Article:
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Distracted driving dragnet
Earlier this week while on patrol in his ghost car, WVPD traffic cop Sgt. Trevor James handed out six tickets for distracted driving. He wasn’t out targeting smartphone-using drivers; it was just regular patrol. And it was just that easy.
During his time in the traffic section, the veteran policeman has witnessed some preposterous driver behaviour — a driver using his elbows to steer while eating a sandwich and having a cup of coffee, for instance — but, when it comes to distracted driving, unsafe cellphone use tops the list.
“I can sit on any corner for half an hour and you are going to see multiple people on their phones,” he says.
This happens despite the fact that using an electronic device without hands-free has been banned since 2010. It comes with a $167 fine and three penalty points.
It’s illegal — and it’s dangerous.
Each year distracted driving-related crashes kill, on average, more than 90 British Columbians.
But that hasn’t stopped drivers from talking and texting.
That’s why West Van police and North Vancouver RCMP have joined with other police agencies around B.C. for the month of February in a enforcement blitz targeting distracted drivers called “Don’t Text Your Loved Ones to Death.”
“I’ve personally been to accident scenes [caused by distracted driving] and also live in an area where there’s been accidents. I’ve got a family and son that’s driving so that’s a huge concern,” says James.
“That’s why I say to my son: ‘I’m not overly concerned about your driving... but you can’t control the other driver and that’s what you’ve always got to be watching out for.’”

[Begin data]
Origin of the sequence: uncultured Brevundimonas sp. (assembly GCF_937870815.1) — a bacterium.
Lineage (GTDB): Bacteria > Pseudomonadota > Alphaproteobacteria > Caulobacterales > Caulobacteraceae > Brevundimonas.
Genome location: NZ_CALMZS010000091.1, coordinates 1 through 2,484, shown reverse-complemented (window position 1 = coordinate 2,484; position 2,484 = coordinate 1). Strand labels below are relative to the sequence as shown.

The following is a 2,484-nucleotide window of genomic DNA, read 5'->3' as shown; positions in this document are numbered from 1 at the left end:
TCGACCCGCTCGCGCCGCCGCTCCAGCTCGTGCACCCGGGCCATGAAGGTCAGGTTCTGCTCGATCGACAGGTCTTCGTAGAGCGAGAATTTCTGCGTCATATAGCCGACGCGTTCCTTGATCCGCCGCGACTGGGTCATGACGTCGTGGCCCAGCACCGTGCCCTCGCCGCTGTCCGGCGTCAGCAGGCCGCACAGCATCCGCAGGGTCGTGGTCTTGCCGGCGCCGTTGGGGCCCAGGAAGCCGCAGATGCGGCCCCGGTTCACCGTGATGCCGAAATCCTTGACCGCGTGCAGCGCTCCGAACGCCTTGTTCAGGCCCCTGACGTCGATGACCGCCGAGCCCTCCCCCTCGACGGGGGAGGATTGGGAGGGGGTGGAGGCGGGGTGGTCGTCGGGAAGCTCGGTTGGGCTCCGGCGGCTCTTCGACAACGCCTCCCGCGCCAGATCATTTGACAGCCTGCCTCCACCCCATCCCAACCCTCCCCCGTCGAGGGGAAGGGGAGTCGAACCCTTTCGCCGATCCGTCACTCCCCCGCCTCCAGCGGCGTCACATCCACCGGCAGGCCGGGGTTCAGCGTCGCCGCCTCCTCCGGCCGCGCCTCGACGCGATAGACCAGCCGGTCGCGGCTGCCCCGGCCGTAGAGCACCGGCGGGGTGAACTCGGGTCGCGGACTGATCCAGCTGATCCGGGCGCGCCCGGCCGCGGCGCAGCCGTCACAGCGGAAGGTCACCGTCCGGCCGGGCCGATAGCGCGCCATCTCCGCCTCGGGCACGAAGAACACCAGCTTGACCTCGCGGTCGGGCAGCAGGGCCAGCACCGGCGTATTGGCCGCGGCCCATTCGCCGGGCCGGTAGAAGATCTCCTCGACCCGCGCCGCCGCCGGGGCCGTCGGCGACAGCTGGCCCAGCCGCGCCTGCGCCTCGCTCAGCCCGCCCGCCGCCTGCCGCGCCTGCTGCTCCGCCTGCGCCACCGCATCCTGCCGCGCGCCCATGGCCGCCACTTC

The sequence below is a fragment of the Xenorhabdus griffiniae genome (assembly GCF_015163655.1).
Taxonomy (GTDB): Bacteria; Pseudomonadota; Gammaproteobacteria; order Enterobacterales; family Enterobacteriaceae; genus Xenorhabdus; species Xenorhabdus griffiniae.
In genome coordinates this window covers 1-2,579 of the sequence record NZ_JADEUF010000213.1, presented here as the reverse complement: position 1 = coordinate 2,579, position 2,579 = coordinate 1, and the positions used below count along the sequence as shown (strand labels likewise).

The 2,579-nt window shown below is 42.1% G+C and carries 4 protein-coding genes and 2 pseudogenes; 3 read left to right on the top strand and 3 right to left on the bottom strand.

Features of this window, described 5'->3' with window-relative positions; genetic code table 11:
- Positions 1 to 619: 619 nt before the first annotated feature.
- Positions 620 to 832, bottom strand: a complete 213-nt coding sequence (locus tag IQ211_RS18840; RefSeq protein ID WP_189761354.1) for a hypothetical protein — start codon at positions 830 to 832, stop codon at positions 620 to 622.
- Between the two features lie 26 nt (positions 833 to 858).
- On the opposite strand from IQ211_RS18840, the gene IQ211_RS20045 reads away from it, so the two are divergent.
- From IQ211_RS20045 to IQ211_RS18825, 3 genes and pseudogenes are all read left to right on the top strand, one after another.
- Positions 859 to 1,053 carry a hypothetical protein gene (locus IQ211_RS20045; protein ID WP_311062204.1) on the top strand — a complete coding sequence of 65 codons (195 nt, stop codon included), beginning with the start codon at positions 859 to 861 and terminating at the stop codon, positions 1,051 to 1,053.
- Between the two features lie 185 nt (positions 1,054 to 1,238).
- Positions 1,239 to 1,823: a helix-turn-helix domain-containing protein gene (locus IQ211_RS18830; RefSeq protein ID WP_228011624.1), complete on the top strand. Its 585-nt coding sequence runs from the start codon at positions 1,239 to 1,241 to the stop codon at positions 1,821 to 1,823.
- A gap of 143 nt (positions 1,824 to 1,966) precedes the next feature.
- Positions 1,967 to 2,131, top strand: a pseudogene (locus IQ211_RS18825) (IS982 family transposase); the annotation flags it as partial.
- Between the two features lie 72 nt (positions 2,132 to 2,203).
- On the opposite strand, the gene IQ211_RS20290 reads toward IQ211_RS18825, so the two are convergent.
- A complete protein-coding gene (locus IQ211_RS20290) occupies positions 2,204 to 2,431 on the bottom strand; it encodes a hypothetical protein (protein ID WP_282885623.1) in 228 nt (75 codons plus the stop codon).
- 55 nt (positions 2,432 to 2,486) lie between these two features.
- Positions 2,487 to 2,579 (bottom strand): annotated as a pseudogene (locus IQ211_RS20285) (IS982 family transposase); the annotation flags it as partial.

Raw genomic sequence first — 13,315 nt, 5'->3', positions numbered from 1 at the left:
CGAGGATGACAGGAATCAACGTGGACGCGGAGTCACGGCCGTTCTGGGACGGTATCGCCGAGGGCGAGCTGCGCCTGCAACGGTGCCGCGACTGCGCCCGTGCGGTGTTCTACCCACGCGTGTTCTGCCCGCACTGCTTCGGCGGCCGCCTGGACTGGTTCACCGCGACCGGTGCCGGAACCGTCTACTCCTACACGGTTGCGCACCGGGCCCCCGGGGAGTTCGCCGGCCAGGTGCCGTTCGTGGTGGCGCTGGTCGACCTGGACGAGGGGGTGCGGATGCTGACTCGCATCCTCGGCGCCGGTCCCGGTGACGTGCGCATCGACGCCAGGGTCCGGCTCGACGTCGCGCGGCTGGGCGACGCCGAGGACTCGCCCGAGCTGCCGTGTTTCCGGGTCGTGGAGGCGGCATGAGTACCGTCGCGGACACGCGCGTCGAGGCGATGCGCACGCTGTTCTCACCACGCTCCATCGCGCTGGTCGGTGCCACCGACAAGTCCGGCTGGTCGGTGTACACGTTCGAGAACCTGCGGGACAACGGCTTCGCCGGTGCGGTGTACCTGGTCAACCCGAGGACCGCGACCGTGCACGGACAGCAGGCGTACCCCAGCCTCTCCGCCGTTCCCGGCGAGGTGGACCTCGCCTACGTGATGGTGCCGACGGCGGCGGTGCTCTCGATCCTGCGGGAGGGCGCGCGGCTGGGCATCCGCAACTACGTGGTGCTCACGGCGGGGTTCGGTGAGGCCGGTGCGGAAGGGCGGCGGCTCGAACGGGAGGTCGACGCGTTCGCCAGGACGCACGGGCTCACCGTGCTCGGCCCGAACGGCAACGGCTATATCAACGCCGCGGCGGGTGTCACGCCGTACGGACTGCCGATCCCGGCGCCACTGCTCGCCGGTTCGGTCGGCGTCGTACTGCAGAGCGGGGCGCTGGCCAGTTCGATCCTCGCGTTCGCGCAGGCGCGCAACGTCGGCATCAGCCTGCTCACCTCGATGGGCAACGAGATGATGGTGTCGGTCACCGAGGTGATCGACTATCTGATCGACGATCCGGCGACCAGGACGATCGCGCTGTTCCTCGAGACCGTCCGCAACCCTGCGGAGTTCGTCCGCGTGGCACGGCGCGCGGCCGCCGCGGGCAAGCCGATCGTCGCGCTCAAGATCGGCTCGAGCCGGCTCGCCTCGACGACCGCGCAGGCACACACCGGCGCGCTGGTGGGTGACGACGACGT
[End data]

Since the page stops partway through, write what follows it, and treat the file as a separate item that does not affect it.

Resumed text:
Taking a quick glance down at your phone to read a text or taking an incoming call might not seem as dangerous as drinking and driving or speeding but it is.
In fact, distracted driving ranks right behind the two aforementioned offences when it comes to causing deadly collisions.
In 2013, West Van police handed out 503 distracted driving tickets.
James is not surprised that drivers are still using their phones, especially given the ubiquity of smartphones in today’s culture.
“It’s like anything else. How long did it take the seatbelt law to really take hold? Where now I can set up a seatbelt check and maybe, if I’m lucky, get one or two in an hour. But you go back 10 years and you were getting more people. It took a while for people to understand and recognize there was an issue. As much as I’d like to see a huge reduction this is one that I think is going to take time….”
He is surprised, however, that more drivers aren’t adopting hands-free technology, which is readily available and relatively cheap.
“That’s what concerns me; it’s not something that’s difficult to do if you so choose to drive and use a device.”
On Tuesday evening, James and other members of the WVPD conducted an enforcement blitz on distracted driving and in two hours ticketed 19 drivers. One of the drivers had been ticketed for the same offence in the same spot a week earlier and another driver didn’t even bother putting down her phone when she was pulled over.
James realizes these blitzes alone won’t change dangerous driving behaviour.
“Enforcement only goes so far. It’s the education and, I hate to say it, it’s the accidents or the more visible ramifications of the use of something that’s prohibited,” says James.
Still, at some point, drivers who’ve seen the ads on TV and been warned of the potential fines and driving penalties need to make the decision to let a call go to voicemail and wait to pull over to reply to a text.
The police can’t patrol every roadway.
As Sgt. Dave Jewers of the North Van RCMP traffic section noted in a recent release:
“The public needs to be part of the solution by separating the activities of driving and electronic device use.”